From The Art and Popular Culture Encyclopedia
The Moors murders were carried out by Ian Brady and Myra Hindley between July 1963 and October 1965, in and around what is now Greater Manchester, England. The victims were five children aged between 10 and 17—Pauline Reade, John Kilbride, Keith Bennett, Lesley Ann Downey and Edward Evans—at least four of whom were sexually assaulted. The murders are so named because two of the victims were discovered in graves dug on Saddleworth Moor, with a third grave also being discovered there in 1987, over 20 years after Brady and Hindley's trial in 1966. The body of a fourth victim, Keith Bennett, is also suspected to be buried there, but despite repeated searches it remains undiscovered.
The police were initially aware of only three killings, those of Edward Evans, Lesley Ann Downey and John Kilbride. The investigation was reopened in 1985, after Brady was reported in the press as having confessed to the murders of Pauline Reade and Keith Bennett. Brady and Hindley were taken separately to Saddleworth Moor to assist the police in their search for the graves, both by then having confessed to the additional murders.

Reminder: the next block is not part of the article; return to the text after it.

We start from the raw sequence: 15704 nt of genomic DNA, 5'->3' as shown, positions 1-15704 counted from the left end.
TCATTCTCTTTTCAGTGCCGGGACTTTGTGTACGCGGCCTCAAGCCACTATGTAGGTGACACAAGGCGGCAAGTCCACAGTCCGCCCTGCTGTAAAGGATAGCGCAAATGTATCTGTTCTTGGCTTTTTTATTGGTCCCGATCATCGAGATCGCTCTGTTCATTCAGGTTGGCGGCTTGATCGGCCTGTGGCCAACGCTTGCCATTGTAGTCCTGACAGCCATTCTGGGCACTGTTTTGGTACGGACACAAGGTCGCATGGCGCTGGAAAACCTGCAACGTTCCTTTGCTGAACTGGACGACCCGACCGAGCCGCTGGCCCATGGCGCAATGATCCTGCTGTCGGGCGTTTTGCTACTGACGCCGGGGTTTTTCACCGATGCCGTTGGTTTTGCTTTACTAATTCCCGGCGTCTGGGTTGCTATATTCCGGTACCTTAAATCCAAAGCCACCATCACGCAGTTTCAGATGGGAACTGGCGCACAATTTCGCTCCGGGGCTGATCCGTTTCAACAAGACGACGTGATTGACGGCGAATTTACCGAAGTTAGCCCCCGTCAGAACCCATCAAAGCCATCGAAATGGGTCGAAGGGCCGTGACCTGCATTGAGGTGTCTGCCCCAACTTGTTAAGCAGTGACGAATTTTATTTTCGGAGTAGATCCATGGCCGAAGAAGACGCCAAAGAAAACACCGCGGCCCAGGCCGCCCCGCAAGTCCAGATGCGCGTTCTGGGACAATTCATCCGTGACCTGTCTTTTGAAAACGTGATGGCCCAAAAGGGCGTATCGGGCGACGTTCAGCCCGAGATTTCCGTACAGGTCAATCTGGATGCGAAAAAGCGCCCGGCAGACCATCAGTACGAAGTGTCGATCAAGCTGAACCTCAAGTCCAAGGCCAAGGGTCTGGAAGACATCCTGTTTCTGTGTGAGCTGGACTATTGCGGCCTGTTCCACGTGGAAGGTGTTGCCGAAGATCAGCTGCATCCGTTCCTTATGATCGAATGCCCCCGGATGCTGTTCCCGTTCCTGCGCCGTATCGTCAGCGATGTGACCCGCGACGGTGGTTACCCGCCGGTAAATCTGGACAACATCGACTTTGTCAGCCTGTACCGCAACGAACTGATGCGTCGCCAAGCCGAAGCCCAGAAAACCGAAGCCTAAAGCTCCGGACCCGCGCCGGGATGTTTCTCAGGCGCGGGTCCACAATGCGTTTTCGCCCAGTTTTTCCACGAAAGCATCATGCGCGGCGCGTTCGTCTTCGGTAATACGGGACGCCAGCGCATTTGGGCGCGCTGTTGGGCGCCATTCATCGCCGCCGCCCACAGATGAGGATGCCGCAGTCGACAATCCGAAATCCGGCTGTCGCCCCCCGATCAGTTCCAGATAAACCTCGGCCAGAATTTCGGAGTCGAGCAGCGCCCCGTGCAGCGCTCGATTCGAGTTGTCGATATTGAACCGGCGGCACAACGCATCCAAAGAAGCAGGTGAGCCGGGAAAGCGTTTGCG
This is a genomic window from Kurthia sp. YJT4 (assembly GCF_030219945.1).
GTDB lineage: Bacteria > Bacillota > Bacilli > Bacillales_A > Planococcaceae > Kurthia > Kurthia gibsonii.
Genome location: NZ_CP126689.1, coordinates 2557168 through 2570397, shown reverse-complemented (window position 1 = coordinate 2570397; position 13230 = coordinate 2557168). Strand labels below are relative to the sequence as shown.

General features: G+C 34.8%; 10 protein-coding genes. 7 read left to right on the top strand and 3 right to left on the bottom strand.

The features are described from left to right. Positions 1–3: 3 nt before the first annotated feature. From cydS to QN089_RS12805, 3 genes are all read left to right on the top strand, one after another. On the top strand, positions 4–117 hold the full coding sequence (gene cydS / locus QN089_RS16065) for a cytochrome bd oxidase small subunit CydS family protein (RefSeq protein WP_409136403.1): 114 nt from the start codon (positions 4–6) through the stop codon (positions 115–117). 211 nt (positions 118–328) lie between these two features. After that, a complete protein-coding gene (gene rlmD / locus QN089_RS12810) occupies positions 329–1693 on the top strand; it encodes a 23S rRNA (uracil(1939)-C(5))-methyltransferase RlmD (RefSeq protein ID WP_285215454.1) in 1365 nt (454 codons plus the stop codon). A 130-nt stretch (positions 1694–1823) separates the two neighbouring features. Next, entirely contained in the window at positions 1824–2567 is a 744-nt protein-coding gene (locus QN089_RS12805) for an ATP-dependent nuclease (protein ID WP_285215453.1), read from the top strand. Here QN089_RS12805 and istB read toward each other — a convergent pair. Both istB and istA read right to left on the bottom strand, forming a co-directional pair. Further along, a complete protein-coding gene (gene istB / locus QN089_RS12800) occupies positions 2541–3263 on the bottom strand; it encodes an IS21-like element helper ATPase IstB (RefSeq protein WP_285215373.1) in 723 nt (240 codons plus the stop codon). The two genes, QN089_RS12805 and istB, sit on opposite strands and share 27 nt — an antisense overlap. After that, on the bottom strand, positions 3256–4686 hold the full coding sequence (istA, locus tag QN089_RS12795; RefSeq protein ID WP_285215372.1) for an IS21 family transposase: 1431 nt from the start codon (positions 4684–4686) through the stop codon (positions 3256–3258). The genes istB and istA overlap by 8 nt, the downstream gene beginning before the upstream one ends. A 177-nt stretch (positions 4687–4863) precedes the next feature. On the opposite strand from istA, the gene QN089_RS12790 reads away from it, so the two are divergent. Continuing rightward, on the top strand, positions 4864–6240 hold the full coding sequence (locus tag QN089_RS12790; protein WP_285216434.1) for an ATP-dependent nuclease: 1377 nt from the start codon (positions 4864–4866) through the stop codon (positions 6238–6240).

Characterised by the press as "the most evil woman in Britain", Hindley made several appeals against her life sentence, claiming she was a reformed woman and no longer a danger to society, but she was never released. She died in 2002, aged 60. Brady was declared criminally insane in 1985, since when he has been confined in the high-security Ashworth Hospital. He has made it clear that he never wants to be released, and has repeatedly asked that he be allowed to die.
The murders, reported in almost every English-language newspaper in the world were the result of what Malcolm MacCulloch, professor of forensic psychiatry at Cardiff University, called a "concatenation of circumstances", which brought together a "young woman with a tough personality, taught to hand out and receive violence from an early age" and a "sexually sadistic psychopath".